Federal subpoena of State Auditor Troy Kelley’s office seeks records of employee
OLYMPIA, Wash. (AP) — State Auditor Troy Kelley’s office late Friday released a federal subpoena that seeks records on an employee who worked previously for Kelley’s former real estate records company.
The FBI wants to see the employment, work and email records of Jason J. Jerue, an employee in the state auditor’s office, according to the subpoena.
It asks specifically for email discussions between Jerue and anyone else in the auditor’s office relating to Jerue’s “prior employment at Post Closing Department, an entity engaged in the business of tracking real estate title ‘reconveyance’ and lawsuits involving Fidelity National title, Old Republic Title or Post Closing Department and the commission of any criminal offense.”
Post Closing Department is Kelley’s former real estate records company.
Kelley, a lawyer, came under scrutiny a few years ago for a past business dealing.
He owned Post Closing Department, which processed and tracked mortgage title documents. A former client of his, Old Republic Title, filed suit against him in 2010, alleging that he had kept $1.2 million in fees that should have been refunded to Old Republic’s customers.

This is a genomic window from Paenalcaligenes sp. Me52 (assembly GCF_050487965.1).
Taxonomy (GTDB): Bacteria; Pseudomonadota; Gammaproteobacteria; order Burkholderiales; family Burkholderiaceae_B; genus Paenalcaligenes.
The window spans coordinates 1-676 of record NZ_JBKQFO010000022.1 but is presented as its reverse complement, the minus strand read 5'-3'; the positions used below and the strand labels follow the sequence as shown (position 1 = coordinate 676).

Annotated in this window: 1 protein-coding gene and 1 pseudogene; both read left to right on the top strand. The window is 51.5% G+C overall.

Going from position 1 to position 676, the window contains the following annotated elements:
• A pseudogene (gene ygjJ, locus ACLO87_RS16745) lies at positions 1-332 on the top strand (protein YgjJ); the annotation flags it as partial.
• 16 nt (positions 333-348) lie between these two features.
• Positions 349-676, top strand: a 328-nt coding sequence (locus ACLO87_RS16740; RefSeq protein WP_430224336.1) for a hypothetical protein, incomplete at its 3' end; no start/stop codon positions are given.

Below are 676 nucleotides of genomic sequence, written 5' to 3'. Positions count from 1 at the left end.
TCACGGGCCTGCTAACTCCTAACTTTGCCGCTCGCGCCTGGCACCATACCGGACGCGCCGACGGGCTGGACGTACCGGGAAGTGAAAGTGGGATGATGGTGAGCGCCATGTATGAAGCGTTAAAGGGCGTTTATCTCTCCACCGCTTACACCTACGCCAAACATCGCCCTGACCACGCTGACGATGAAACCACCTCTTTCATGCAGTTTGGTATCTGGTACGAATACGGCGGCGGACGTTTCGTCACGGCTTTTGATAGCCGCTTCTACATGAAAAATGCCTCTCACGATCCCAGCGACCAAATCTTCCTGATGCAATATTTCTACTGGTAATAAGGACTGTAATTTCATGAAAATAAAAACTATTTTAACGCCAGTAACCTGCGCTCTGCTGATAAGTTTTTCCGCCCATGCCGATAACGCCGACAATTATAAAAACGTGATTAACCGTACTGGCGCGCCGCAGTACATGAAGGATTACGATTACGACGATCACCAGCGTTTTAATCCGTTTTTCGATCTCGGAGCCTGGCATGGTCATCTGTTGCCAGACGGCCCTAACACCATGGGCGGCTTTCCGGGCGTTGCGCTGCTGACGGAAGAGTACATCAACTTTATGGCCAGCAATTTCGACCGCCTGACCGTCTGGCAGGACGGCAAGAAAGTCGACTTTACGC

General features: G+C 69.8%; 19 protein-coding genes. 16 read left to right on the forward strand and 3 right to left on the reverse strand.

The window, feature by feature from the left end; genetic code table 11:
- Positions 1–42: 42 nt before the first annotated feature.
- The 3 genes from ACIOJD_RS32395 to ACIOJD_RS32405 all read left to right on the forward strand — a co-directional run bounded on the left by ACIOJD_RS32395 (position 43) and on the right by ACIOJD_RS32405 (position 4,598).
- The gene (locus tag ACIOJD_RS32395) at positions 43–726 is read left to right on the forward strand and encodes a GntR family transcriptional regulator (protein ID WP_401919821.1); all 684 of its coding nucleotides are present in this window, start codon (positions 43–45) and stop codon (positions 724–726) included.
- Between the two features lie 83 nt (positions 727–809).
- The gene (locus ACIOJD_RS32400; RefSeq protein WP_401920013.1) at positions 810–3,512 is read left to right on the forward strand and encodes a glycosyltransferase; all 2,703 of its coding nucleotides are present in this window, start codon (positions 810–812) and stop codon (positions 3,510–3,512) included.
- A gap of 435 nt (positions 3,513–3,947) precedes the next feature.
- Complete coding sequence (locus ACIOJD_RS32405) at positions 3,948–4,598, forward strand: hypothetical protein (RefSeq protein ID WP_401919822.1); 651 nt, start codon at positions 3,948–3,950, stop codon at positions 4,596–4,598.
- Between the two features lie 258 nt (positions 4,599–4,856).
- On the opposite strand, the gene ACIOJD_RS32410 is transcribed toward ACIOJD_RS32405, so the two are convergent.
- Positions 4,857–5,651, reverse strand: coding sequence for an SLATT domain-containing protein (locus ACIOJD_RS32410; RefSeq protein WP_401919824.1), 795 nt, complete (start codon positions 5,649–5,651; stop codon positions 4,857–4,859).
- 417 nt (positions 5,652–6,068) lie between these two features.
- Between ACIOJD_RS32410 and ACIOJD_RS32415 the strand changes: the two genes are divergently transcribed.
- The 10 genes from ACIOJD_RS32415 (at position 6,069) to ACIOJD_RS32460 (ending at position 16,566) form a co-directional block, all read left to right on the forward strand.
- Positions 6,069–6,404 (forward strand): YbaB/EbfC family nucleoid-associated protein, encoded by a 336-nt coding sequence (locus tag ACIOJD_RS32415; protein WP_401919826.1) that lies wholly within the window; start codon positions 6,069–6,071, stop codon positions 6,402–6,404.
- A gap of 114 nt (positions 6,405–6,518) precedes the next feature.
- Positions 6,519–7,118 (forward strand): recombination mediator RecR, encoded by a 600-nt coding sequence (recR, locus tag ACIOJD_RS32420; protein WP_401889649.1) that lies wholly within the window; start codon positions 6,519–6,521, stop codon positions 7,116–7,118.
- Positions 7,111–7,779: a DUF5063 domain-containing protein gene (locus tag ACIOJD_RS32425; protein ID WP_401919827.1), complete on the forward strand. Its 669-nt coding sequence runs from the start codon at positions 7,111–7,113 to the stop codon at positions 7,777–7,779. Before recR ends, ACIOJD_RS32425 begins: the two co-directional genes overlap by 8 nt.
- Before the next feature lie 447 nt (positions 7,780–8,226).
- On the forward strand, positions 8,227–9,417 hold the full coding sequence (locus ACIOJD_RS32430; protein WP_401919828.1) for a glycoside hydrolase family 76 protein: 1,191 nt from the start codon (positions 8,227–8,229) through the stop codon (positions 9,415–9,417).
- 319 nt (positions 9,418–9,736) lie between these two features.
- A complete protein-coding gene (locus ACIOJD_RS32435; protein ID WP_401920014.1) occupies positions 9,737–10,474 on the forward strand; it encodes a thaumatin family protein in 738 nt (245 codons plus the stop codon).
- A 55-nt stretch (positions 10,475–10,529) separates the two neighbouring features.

According to NPR.org, Kelley and Old Republic settled the lawsuit in 2011. Kelley paid an undisclosed amount, but admitted no wrongdoing.
Earlier Friday, Gov. Jay Inslee said he’s very concerned about an apparent federal investigation of Kelley, and is urging him to be open with the public soon about what is going on.
U.S. Treasury Department agents searched Kelley’s Tacoma home for five hours on Monday, and the feds also subpoenaed records from his office.
Inslee’s spokesman, David Postman, issued a statement Friday saying the governor wants Kelley to be open with the public as soon as possible.
Postman said Kelley called the governor Friday morning, but he would not disclose what the conversation was about. Postman says the governor is not asking for Kelley to resign, but says that he should recuse himself from “any official action involving this investigation.”
Meanwhile, state Sen. Mark Miloscia, R-Federal Way, chairman of the Senate Accountability and Reform Committee, urged Kelley to open up, too.
“The Auditor needs to come clean about the events of the past week and the subpoena served on March 6,” Miloscia said. “Until we know why this federal investigation is underway, the credibility of the Auditor’s Office is in doubt.
“The people and voters of this state deserve an explanation so we can understand the reason for these events and be able to make our own decisions about what it means or choose to investigate further. This must happen very quickly if we’re going to keep public trust in our government.”